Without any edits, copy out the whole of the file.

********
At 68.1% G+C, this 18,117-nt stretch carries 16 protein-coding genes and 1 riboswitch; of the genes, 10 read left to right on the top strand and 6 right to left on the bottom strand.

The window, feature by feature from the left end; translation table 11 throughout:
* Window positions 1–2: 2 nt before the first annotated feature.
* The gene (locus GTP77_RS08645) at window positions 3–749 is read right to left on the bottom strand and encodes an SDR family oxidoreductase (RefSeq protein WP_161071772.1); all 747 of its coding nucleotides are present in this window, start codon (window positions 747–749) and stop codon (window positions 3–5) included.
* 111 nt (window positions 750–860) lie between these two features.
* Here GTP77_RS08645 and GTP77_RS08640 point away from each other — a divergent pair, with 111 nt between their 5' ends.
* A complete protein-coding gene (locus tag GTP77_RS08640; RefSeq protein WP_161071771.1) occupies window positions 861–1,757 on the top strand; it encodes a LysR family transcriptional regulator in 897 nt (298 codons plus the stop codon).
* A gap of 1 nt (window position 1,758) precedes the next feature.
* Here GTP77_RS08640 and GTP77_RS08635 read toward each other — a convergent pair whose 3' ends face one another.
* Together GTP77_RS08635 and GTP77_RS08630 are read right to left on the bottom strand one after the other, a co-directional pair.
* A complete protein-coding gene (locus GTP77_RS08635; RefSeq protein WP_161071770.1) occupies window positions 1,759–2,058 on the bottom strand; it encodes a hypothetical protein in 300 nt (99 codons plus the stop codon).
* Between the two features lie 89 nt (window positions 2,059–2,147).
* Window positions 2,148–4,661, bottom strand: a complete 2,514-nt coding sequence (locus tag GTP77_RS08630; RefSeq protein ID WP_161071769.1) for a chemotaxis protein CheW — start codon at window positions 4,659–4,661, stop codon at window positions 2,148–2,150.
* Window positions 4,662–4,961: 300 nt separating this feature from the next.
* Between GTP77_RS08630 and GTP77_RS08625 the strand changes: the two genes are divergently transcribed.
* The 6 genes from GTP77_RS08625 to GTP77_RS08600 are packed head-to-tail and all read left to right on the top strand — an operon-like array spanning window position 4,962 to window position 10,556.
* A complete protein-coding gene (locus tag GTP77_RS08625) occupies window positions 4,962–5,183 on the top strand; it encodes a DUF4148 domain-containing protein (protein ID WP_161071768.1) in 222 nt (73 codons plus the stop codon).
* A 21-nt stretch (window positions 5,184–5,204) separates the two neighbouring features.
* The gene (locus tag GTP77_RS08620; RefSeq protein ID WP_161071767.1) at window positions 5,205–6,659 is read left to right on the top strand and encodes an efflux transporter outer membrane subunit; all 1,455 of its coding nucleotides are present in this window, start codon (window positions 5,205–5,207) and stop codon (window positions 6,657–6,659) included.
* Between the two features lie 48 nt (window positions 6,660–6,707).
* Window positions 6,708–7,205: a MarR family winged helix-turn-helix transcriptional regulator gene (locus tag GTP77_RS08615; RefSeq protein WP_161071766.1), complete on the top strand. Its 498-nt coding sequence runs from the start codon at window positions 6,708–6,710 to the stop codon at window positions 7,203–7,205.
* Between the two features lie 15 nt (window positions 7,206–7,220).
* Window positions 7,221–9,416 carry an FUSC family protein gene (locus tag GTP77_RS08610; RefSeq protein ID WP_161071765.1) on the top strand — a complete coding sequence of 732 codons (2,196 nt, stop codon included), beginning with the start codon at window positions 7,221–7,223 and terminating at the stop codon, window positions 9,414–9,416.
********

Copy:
At 68.1% G+C, this 18,117-nt stretch carries 16 protein-coding genes and 1 riboswitch; of the genes, 10 read left to right on the top strand and 6 right to left on the bottom strand.

The window, feature by feature from the left end; translation table 11 throughout:
* Window positions 1–2: 2 nt before the first annotated feature.
* The gene (locus GTP77_RS08645) at window positions 3–749 is read right to left on the bottom strand and encodes an SDR family oxidoreductase (RefSeq protein WP_161071772.1); all 747 of its coding nucleotides are present in this window, start codon (window positions 747–749) and stop codon (window positions 3–5) included.
* 111 nt (window positions 750–860) lie between these two features.
* Here GTP77_RS08645 and GTP77_RS08640 point away from each other — a divergent pair, with 111 nt between their 5' ends.
* A complete protein-coding gene (locus tag GTP77_RS08640; RefSeq protein WP_161071771.1) occupies window positions 861–1,757 on the top strand; it encodes a LysR family transcriptional regulator in 897 nt (298 codons plus the stop codon).
* A gap of 1 nt (window position 1,758) precedes the next feature.
* Here GTP77_RS08640 and GTP77_RS08635 read toward each other — a convergent pair whose 3' ends face one another.
* Together GTP77_RS08635 and GTP77_RS08630 are read right to left on the bottom strand one after the other, a co-directional pair.
* A complete protein-coding gene (locus GTP77_RS08635; RefSeq protein WP_161071770.1) occupies window positions 1,759–2,058 on the bottom strand; it encodes a hypothetical protein in 300 nt (99 codons plus the stop codon).
* Between the two features lie 89 nt (window positions 2,059–2,147).
* Window positions 2,148–4,661, bottom strand: a complete 2,514-nt coding sequence (locus tag GTP77_RS08630; RefSeq protein ID WP_161071769.1) for a chemotaxis protein CheW — start codon at window positions 4,659–4,661, stop codon at window positions 2,148–2,150.
* Window positions 4,662–4,961: 300 nt separating this feature from the next.
* Between GTP77_RS08630 and GTP77_RS08625 the strand changes: the two genes are divergently transcribed.
* The 6 genes from GTP77_RS08625 to GTP77_RS08600 are packed head-to-tail and all read left to right on the top strand — an operon-like array spanning window position 4,962 to window position 10,556.
* A complete protein-coding gene (locus tag GTP77_RS08625) occupies window positions 4,962–5,183 on the top strand; it encodes a DUF4148 domain-containing protein (protein ID WP_161071768.1) in 222 nt (73 codons plus the stop codon).
* A 21-nt stretch (window positions 5,184–5,204) separates the two neighbouring features.
* The gene (locus tag GTP77_RS08620; RefSeq protein ID WP_161071767.1) at window positions 5,205–6,659 is read left to right on the top strand and encodes an efflux transporter outer membrane subunit; all 1,455 of its coding nucleotides are present in this window, start codon (window positions 5,205–5,207) and stop codon (window positions 6,657–6,659) included.
* Between the two features lie 48 nt (window positions 6,660–6,707).
* Window positions 6,708–7,205: a MarR family winged helix-turn-helix transcriptional regulator gene (locus tag GTP77_RS08615; RefSeq protein WP_161071766.1), complete on the top strand. Its 498-nt coding sequence runs from the start codon at window positions 6,708–6,710 to the stop codon at window positions 7,203–7,205.
* Between the two features lie 15 nt (window positions 7,206–7,220).
* Window positions 7,221–9,416 carry an FUSC family protein gene (locus tag GTP77_RS08610; RefSeq protein ID WP_161071765.1) on the top strand — a complete coding sequence of 732 codons (2,196 nt, stop codon included), beginning with the start codon at window positions 7,221–7,223 and terminating at the stop codon, window positions 9,414–9,416.